By Peter Gleason

The past week has seen the best and worst of Sixer All-Star center Joel Embiid.

And also the best and worst of Philly sports fans.

One caller on a sports radio station said, “Joel Embiid is a coward and I will not watch any more Sixers games until he’s gone.”

A caller on another station demanded the Sixers trade Embiid. “The fact that we’ve got people calling in and defending him just shows how soft of a fan base we’ve become. Are you freaking kidding me?! This guy just said, ‘Shut the eff up’ to the entire Philadelphia region and we’re like, ‘It’s OK, Joel!’ No! Get this bum out of this city. He’s worthless. He’s fat. He can’t take care of himself. I don’t care for him anymore. I don’t want him on my

When the Sixers’ starting lineup was announced before Tuesday home game against the Los Angeles Clippers, Embiid was met with light boos, just enough to know fans weren’t happy with him. That quickly changed: A minute into the game, Embiid grabbed a rebound and plowed through a defender for an and-1 opportunity, and the crowd roared with approval.

Embiid and Ben Simmons each scored 26 points, and the Sixers won 110-103. During the game, Embiid baited Clippers forward Marcus Morris into a shoving match—whether that was symbolic of Embiid’s week, or just some general shit-stirring, it reenergized the home fans. The sound system played “Wicked” by Future over the loudspeakers, and Embiid gave one of his classic shimmies.

“The natural first question for you,” TNT sideline reporter Jared Greenberg posed to Embiid after the game: “Are you the hero or the villain tonight?”

“I’m always going to be both,” Embiid said with a wry smile. “I start with my city. I love my city. They’ve shown me a lot of love since I’ve been here. You know, we’ve gone through ups and downs. We learn from it. There’s nothing more. Just playing with each other, having fun. Like I said, I’m back to being a good asshole. Sorry for cussing, but I’m gonna do my thing.”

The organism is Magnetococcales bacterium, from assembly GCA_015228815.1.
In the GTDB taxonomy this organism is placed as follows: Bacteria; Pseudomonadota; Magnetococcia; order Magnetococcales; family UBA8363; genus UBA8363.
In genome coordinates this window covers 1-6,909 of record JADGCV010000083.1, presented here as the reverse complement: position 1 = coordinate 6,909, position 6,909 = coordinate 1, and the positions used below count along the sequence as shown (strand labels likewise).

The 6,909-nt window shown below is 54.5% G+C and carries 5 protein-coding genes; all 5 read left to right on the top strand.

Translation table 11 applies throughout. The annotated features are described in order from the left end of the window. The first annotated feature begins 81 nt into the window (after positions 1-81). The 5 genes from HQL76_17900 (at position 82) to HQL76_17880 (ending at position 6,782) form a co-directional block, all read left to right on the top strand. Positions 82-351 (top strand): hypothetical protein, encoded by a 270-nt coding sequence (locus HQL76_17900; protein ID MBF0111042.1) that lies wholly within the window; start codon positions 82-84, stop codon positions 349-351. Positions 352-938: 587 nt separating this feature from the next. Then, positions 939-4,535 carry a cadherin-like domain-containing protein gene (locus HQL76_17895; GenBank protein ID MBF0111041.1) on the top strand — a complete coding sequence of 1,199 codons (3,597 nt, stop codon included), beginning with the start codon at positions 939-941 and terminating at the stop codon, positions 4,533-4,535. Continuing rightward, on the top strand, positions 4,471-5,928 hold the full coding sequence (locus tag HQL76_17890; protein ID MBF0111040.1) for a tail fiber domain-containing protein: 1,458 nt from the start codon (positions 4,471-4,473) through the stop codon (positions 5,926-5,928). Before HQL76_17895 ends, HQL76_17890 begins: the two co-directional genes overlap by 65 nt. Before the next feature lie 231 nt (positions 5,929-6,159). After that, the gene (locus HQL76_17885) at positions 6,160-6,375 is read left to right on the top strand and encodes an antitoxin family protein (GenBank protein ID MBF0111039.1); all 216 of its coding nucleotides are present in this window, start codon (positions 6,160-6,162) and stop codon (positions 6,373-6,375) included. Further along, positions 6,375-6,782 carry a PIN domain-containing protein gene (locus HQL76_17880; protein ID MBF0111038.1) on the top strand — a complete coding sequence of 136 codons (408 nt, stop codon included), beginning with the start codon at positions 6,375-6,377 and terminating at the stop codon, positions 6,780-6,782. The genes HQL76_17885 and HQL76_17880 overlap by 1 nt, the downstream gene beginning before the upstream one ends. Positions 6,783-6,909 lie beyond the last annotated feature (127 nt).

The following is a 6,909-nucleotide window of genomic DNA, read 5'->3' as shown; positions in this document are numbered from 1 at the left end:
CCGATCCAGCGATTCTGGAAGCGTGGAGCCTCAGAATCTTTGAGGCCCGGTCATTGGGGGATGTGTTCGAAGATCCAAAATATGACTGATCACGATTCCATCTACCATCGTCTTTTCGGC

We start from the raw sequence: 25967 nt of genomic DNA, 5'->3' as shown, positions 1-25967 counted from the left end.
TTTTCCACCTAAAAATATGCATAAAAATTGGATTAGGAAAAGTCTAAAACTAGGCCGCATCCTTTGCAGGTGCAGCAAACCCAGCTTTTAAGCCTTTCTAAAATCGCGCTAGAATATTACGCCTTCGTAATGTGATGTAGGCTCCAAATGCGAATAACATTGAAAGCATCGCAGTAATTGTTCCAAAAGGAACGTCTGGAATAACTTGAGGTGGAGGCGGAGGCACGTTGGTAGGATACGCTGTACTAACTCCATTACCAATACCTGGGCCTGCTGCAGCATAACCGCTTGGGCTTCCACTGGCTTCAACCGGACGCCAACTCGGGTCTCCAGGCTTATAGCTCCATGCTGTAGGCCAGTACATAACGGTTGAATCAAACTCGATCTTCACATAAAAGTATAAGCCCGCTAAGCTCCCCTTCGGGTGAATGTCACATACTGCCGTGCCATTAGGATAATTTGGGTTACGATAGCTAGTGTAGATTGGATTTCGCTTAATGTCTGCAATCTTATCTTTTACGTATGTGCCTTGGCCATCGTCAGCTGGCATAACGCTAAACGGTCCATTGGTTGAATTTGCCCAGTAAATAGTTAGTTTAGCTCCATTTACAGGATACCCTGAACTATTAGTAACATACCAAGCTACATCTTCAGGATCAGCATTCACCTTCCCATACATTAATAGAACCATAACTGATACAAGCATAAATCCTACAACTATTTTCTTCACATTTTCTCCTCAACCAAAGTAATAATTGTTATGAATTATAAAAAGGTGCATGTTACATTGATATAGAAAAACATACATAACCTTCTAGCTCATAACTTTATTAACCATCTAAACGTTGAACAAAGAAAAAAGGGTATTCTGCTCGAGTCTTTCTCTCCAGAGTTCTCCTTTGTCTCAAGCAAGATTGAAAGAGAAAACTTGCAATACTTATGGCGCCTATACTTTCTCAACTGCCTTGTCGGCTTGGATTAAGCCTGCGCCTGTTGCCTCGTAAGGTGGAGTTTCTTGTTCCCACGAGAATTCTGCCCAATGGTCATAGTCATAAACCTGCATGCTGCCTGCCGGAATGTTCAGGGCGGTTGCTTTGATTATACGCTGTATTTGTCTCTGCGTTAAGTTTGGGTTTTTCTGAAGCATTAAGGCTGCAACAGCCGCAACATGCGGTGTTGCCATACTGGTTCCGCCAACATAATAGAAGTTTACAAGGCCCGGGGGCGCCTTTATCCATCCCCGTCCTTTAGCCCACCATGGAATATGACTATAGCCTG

After the game, Embiid said he felt that if the fans can dish it, they should also be prepared to take it. “They’ve been going at me. I went back at them. We’re all human beings. If I can take it, everybody else can too,” he said, noting that he knows he could be doing a better job on the court and that the team still has championship aspirations. “I could have shushed them again, but it was all about having fun again, getting back to myself … I do know that [the fans] got my back. Through the injuries and what we been through, I’m still here.”

For much of this season, Embiid has largely taken a back seat in Brown’s offense. He’s averaging fewer points and rebounds than last season, he’s getting to the line less often, and his field goal percentage and attempts per game have decreased. He’s seemed less aggressive, less frequently the unstoppable force we’ve grown accustomed to seeing. As a team, the Sixers vacillate between lackluster and dominant performances. They needed something to push them closer to an identity. Perhaps Embiid provided it.

Many Sixers fans say Embiid can’t fit with Simmons and that he should be traded. It’s not uncommon for Philadelphians to boo when their best and brightest fall short of their expectations. They did it to Allen Iverson, Donovan McNabb, Ryan Howard, and many others. For once, an athlete spat back—regardless of motivation or catalyst—and said, “Fuck me? Well, fuck y’all, too.”

What we saw from Embiid and the Sixers this week might end up being a flashpoint in their season. The win over the Clippers was one of their most dominant performances. They looked like the team everyone envisioned, which made sense, considering they refocused the offense around Embiid.

Philly crave the villain as much as they do the hero. They want to see themselves in their stars. A common online retort about the Sixers is that fans need to bully them into being champions. Embiid’s response, at least for a moment, gave Philly fans what they had been craving. What a beautifully deranged church, a fan base filled with haters who pray that their fanciful dreams, positioned as expletives, get answered. This all might seem silly to some. Where you come from, perhaps. In Philadelphia, next to our dirty rivers and even filthier dispositions, we just call this charm.